Adenomyosis is a condition where lesions that look like the endometrium are found within the muscular wall of the uterus. ‘Adeno means gland and ‘myo’ means muscle. So adenomyosis is glandular tissue within muscle. Adenomyosis causes painful periods. Some women experience pelvic pain throughout the month which worsens as their period gets closer. Other symptoms include heavy periods pelvic pain and painful sex (dyspareunia). The uterus is usually slightly enlarged, and your gynaecologist may describe it as “bulky”. Adenomyosis is commonest in women between the ages of 30 and 50 years. Occasionally young women do develop adenomyosis. Adenomyosis and endometriosis can co-exist.
For a more detailed article about adenomyosis please follow this link: Adenomyosis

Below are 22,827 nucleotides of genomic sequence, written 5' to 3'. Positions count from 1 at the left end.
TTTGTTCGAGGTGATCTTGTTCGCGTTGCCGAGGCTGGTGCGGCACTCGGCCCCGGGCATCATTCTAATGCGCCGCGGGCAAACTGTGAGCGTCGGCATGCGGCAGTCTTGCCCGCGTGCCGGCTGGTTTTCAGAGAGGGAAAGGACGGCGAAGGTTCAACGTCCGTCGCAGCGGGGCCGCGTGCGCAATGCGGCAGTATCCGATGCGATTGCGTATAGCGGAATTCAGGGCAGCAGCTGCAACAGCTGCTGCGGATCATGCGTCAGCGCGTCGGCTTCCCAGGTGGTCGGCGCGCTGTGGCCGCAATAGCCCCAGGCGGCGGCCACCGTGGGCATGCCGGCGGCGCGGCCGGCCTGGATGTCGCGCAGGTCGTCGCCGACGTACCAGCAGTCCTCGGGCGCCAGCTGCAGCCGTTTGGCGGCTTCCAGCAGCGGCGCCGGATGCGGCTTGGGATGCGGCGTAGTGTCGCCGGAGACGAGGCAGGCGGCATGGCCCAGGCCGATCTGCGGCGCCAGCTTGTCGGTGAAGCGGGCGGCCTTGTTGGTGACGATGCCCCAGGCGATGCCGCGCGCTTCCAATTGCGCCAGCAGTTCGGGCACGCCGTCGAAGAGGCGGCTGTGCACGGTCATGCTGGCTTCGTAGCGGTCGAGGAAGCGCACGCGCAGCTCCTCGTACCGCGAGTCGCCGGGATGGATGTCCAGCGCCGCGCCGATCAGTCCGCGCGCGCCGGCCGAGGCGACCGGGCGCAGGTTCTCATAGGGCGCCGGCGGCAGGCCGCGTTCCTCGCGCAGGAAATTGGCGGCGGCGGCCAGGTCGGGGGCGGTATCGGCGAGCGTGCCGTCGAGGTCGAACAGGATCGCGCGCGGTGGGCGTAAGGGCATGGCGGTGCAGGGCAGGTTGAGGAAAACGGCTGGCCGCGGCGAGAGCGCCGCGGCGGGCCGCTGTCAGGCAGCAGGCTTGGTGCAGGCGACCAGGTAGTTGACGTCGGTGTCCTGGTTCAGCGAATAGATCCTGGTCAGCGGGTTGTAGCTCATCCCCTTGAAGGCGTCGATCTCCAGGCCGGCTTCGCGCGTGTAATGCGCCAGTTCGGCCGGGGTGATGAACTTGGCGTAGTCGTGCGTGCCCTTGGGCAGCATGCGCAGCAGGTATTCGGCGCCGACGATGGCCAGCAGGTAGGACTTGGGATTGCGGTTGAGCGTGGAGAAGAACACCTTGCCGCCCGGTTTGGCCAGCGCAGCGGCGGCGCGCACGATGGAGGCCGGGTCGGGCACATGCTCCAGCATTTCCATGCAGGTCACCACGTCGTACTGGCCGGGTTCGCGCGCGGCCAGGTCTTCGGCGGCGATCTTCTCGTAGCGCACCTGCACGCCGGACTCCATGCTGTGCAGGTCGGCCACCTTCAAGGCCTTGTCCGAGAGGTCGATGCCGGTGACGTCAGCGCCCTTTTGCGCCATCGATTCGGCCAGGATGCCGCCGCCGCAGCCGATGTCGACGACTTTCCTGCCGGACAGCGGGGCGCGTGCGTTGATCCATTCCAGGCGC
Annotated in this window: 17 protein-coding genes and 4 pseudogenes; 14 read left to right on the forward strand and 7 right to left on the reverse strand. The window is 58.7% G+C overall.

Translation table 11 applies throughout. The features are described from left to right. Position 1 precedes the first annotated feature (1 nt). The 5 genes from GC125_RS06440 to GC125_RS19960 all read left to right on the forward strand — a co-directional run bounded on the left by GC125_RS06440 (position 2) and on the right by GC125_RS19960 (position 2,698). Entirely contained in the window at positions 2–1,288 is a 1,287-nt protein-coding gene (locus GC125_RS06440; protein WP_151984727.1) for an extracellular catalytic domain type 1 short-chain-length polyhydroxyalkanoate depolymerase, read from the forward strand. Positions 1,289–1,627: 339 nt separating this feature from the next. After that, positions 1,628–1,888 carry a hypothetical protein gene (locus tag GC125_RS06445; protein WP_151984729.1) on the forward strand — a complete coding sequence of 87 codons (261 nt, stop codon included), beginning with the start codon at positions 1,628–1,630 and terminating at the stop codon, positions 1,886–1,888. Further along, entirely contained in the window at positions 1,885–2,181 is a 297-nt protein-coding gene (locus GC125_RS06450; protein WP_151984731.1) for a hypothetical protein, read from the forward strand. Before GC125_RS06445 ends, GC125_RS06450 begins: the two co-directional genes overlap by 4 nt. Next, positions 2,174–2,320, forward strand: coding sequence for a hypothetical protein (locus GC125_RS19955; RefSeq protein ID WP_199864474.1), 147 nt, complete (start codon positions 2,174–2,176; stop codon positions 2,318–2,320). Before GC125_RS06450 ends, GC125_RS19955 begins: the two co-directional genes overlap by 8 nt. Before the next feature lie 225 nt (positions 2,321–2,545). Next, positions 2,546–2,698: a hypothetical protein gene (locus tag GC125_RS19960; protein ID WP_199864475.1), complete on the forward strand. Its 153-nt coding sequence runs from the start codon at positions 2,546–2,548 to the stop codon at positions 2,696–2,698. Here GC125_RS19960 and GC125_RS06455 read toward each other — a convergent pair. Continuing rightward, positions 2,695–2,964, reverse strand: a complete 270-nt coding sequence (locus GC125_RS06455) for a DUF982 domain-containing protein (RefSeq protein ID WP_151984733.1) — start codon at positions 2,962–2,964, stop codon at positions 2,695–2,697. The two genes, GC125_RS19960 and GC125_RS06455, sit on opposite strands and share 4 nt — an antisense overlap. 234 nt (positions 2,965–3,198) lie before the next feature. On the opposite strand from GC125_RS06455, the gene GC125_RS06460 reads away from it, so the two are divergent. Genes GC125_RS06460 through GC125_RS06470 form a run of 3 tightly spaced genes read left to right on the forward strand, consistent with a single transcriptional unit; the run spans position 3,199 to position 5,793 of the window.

Pain from the Bowel
There are many causes of pain from the bowel. The commonest are irritable bowel syndrome (IBS), bloating, constipation and food intolerance.
What type of pain is bowel pain?
The bowel is made up of the small intestine (ileum) and large intestine (colon). Pelvic pain is usually from the colon, which is a long hollow muscular organ (like the uterus) with smooth muscle within its wall. Therefore one common type of bowel pain is a colicky or cramp-like pain that comes and goes at regular intervals (but not always regular). The bowel wall can contract forcefully as if a person has diarrhoea. If it is the large bowel contracting then the pain is felt in the lower abdomen or pelvis (usually centrally). If it is the small intestine contracting hard then the pain is around the umbilicus or above it, usually.